‘BoniBlog – All about blue jeans and a patient wife

HOW I MET JACQUES ROGGE: Ever since arriving in Vancouver on February 9 I’ve resisted wearing blue jeans. I’m working at the AIPS Office and representing Sports Media Canada so, aside from my travel days, I vowed not to wear blue jeans. I even took a suit to the Olympics for the first time in 10 Games’ coverage assignments! Hey, we’ve got an image to keep, right?
But yesterday, well, I gave in … with tickets to the Belarus-Germany hockey game I figured I might as well be a fan after my work day was over. It was blue jeans and a casual navy blue top.

John Iaboni between Ros Morris of AIPS and IOC chief Jacques Rogge

So what happened? AIPS president Gianni Merlo informed me that IOC president Jacques Rogge was going to drop by our office. As I’ve learned from Merlo, his information is bang on and, sure enough, in mid-afternoon, Dr. Rogge stopped by our office. Merlo and Roslyn Morris were sharply dressed as ever and I felt rather under-dressed as I shook hands with Dr. Rogge.
Taller than I expected and sharply dressed as ever, his presence felt much like royalty and he is a powerful guy as head of the IOC which makes him recognizable around the world. I’ll forever remember the occasion, including the fact I was in blue jeans at the time.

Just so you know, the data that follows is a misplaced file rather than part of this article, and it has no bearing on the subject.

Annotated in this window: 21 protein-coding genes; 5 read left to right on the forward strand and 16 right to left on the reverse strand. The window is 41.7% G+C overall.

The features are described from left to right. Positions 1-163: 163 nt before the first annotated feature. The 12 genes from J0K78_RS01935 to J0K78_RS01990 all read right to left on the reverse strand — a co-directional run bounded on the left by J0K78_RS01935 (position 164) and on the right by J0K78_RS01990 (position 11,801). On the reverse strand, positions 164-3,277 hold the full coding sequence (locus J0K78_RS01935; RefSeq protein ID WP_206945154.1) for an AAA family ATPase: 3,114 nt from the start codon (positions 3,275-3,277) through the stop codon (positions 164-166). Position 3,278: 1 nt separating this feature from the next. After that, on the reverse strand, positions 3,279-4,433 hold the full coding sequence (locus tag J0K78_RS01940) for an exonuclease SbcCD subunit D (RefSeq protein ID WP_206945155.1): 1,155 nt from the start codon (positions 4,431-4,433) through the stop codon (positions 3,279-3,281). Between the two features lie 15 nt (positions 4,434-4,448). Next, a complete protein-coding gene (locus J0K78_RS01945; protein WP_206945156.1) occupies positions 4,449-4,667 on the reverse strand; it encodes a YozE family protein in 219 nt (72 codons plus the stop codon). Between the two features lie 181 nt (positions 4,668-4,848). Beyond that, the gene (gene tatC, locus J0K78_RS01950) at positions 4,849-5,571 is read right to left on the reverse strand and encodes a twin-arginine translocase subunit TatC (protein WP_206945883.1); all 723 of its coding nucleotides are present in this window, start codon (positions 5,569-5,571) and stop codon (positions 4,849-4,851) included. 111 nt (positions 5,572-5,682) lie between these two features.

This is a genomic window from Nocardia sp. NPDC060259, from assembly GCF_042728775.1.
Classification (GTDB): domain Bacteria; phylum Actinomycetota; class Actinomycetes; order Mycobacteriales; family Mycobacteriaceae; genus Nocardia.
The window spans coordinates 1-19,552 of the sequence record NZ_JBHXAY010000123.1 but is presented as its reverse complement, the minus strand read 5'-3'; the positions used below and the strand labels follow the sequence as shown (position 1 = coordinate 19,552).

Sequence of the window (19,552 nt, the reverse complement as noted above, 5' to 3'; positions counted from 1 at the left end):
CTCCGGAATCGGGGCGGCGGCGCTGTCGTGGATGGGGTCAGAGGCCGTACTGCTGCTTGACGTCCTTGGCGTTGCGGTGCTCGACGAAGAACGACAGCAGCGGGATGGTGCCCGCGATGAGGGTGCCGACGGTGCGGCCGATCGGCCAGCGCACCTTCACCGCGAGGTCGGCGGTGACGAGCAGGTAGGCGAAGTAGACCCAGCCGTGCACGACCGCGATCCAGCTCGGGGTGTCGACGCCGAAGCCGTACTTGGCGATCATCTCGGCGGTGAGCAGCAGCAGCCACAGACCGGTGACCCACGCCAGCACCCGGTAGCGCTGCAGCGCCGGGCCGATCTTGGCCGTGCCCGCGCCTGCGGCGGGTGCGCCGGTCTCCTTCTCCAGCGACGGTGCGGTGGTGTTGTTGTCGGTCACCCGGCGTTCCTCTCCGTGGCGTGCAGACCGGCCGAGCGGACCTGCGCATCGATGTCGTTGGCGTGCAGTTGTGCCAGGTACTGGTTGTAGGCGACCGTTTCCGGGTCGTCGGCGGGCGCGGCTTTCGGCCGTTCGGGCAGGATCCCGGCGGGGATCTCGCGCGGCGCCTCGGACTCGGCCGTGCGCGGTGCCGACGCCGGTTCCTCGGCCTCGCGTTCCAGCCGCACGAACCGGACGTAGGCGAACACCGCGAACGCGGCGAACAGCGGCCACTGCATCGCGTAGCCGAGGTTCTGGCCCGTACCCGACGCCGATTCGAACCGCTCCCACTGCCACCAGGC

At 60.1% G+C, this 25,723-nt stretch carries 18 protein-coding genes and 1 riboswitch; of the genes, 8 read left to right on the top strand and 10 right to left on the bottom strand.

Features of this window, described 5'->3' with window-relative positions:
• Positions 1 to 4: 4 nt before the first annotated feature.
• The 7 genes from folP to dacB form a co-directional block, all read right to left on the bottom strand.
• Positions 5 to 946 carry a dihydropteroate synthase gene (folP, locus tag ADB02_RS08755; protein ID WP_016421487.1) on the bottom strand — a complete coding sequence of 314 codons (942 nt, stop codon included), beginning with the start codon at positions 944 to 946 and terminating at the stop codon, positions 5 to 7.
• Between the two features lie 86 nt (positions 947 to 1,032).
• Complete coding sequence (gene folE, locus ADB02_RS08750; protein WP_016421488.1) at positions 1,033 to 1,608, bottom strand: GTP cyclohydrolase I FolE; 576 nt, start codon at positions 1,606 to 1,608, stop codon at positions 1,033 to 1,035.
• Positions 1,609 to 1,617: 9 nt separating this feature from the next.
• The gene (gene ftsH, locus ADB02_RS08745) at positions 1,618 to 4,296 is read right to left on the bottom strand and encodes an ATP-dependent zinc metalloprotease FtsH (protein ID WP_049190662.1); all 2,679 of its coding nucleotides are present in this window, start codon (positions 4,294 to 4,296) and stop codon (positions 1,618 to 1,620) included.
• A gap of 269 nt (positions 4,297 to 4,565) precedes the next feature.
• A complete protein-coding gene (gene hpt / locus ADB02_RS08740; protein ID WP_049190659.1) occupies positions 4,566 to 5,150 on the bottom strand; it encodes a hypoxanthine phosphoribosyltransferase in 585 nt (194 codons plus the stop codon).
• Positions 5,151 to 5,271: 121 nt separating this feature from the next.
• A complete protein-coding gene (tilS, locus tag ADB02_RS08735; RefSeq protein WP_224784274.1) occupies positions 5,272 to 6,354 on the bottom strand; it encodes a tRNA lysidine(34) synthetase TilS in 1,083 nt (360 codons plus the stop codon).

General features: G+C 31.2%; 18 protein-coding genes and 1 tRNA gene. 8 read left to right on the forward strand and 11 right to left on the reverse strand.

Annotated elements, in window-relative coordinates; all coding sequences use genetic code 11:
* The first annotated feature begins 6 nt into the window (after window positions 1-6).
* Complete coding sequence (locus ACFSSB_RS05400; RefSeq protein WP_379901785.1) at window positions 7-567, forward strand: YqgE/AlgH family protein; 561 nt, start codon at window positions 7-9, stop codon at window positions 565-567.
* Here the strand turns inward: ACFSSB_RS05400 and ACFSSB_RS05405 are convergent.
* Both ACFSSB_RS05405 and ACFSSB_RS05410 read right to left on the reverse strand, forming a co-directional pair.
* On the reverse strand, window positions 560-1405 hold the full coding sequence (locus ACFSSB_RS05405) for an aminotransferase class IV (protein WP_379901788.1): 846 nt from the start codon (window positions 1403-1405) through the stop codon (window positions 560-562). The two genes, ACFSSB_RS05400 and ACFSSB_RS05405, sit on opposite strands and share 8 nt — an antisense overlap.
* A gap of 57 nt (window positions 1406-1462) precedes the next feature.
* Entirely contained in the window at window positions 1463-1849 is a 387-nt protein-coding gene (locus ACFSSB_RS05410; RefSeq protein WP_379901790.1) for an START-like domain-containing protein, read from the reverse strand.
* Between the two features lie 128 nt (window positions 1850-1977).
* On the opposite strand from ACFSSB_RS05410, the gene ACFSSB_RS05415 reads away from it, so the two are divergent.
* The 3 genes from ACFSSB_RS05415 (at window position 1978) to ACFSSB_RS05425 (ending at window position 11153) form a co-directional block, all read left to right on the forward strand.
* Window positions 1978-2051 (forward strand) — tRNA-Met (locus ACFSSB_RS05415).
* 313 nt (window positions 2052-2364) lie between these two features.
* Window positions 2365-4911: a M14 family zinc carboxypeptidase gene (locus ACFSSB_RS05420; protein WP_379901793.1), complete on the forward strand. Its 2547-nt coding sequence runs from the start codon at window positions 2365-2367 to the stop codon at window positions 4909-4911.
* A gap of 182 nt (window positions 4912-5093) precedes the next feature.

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WELL WORTH THE LONG WAIT: If it’s one thing I’ve learned in almost 33 years of marriage, my wife, Ada, has a great deal of patience. When you’re in the sports field, if your partner doesn’t have tolerance, you can kiss the union goodbye.
But even I was astounded when she told me she waited three hours outside and one hour inside to eventually see and actually touch the 2010 Olympic medals at the Royal Canadian Mint Pavilion.
“It was a lot of fun,” she told me as I tried to figure out why anyone would persevere so long. “People were laughing, joking, making friends. After a while, people who never knew each other were taking group pictures of each other. There were people of all ages, lots of families. And the medals were fantastic.”
At 500 to 576 grams each, the medals are among the heaviest in Games history and no two medals are alike. So, no question, they are very unique.
Lineups virtually everywhere are the norm now here but fortunately there appears to be more people like my wife out on the streets. It seems like they, too, realize patience will go much further to make this Olympic experience a great one.
“When are the Olympics going to come along again in Canada?” she reasons. Listening to her enthusiastic telling of stories after she’s spent hours roaming with the massive crowds has convinced me she’s having a great time. Bless her burning Olympic spirit – and unlimited patience. I guess I’m the one who benefits most from the latter!